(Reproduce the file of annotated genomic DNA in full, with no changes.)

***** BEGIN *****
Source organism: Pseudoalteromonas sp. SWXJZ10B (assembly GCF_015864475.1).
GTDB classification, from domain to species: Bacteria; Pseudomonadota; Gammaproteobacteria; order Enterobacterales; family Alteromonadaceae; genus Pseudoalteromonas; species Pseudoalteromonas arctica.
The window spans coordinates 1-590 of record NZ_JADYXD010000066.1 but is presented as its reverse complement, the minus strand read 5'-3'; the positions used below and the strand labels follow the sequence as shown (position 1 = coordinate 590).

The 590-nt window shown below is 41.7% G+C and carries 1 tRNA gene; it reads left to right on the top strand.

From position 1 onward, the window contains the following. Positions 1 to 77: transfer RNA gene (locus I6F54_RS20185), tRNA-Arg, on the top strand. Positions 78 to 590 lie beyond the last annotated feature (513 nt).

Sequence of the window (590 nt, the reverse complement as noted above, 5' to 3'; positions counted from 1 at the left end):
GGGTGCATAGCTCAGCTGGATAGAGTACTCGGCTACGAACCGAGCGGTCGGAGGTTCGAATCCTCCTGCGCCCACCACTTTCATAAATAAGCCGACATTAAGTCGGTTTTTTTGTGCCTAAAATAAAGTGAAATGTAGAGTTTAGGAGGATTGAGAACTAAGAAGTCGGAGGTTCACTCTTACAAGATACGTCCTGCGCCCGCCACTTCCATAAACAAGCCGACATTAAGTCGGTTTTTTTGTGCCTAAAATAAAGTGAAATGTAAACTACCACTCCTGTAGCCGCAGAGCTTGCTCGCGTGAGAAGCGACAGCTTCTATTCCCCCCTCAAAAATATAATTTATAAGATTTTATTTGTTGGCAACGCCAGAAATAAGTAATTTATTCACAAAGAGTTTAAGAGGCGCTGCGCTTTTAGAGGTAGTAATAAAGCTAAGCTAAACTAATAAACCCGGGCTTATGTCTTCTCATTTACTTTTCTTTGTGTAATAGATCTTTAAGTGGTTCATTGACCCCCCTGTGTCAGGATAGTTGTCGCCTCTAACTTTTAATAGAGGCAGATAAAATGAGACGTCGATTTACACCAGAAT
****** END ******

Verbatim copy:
Source organism: Pseudoalteromonas sp. SWXJZ10B (assembly GCF_015864475.1).
GTDB classification, from domain to species: Bacteria; Pseudomonadota; Gammaproteobacteria; order Enterobacterales; family Alteromonadaceae; genus Pseudoalteromonas; species Pseudoalteromonas arctica.
The window spans coordinates 1-590 of record NZ_JADYXD010000066.1 but is presented as its reverse complement, the minus strand read 5'-3'; the positions used below and the strand labels follow the sequence as shown (position 1 = coordinate 590).

The 590-nt window shown below is 41.7% G+C and carries 1 tRNA gene; it reads left to right on the top strand.

From position 1 onward, the window contains the following. Positions 1 to 77: transfer RNA gene (locus I6F54_RS20185), tRNA-Arg, on the top strand. Positions 78 to 590 lie beyond the last annotated feature (513 nt).

Sequence of the window (590 nt, the reverse complement as noted above, 5' to 3'; positions counted from 1 at the left end):
GGGTGCATAGCTCAGCTGGATAGAGTACTCGGCTACGAACCGAGCGGTCGGAGGTTCGAATCCTCCTGCGCCCACCACTTTCATAAATAAGCCGACATTAAGTCGGTTTTTTTGTGCCTAAAATAAAGTGAAATGTAGAGTTTAGGAGGATTGAGAACTAAGAAGTCGGAGGTTCACTCTTACAAGATACGTCCTGCGCCCGCCACTTCCATAAACAAGCCGACATTAAGTCGGTTTTTTTGTGCCTAAAATAAAGTGAAATGTAAACTACCACTCCTGTAGCCGCAGAGCTTGCTCGCGTGAGAAGCGACAGCTTCTATTCCCCCCTCAAAAATATAATTTATAAGATTTTATTTGTTGGCAACGCCAGAAATAAGTAATTTATTCACAAAGAGTTTAAGAGGCGCTGCGCTTTTAGAGGTAGTAATAAAGCTAAGCTAAACTAATAAACCCGGGCTTATGTCTTCTCATTTACTTTTCTTTGTGTAATAGATCTTTAAGTGGTTCATTGACCCCCCTGTGTCAGGATAGTTGTCGCCTCTAACTTTTAATAGAGGCAGATAAAATGAGACGTCGATTTACACCAGAAT